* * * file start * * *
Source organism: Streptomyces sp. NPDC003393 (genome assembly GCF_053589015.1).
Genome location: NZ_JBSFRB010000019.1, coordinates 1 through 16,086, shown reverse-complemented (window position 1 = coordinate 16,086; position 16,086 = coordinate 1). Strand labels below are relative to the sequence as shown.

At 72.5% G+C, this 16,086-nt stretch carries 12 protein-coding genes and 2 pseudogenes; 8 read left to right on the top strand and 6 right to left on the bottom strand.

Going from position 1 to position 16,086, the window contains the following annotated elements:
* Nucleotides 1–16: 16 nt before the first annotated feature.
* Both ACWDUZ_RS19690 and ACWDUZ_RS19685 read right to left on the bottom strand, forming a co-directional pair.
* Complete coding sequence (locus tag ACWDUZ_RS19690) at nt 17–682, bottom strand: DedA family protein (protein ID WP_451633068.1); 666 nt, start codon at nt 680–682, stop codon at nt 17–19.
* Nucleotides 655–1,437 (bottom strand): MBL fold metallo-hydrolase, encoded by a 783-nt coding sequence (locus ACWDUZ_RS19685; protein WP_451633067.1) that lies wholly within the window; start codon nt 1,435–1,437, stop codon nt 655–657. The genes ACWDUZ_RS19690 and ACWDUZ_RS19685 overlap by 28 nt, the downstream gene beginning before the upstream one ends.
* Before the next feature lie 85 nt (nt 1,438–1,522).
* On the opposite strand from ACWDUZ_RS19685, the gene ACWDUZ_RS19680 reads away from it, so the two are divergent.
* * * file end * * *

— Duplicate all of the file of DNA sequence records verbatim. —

Source organism: Streptomyces sp. NPDC003393 (genome assembly GCF_053589015.1).
Genome location: NZ_JBSFRB010000019.1, coordinates 1 through 16,086, shown reverse-complemented (window position 1 = coordinate 16,086; position 16,086 = coordinate 1). Strand labels below are relative to the sequence as shown.

At 72.5% G+C, this 16,086-nt stretch carries 12 protein-coding genes and 2 pseudogenes; 8 read left to right on the top strand and 6 right to left on the bottom strand.

Going from position 1 to position 16,086, the window contains the following annotated elements:
* Nucleotides 1–16: 16 nt before the first annotated feature.
* Both ACWDUZ_RS19690 and ACWDUZ_RS19685 read right to left on the bottom strand, forming a co-directional pair.
* Complete coding sequence (locus tag ACWDUZ_RS19690) at nt 17–682, bottom strand: DedA family protein (protein ID WP_451633068.1); 666 nt, start codon at nt 680–682, stop codon at nt 17–19.
* Nucleotides 655–1,437 (bottom strand): MBL fold metallo-hydrolase, encoded by a 783-nt coding sequence (locus ACWDUZ_RS19685; protein WP_451633067.1) that lies wholly within the window; start codon nt 1,435–1,437, stop codon nt 655–657. The genes ACWDUZ_RS19690 and ACWDUZ_RS19685 overlap by 28 nt, the downstream gene beginning before the upstream one ends.
* Before the next feature lie 85 nt (nt 1,438–1,522).
* On the opposite strand from ACWDUZ_RS19685, the gene ACWDUZ_RS19680 reads away from it, so the two are divergent.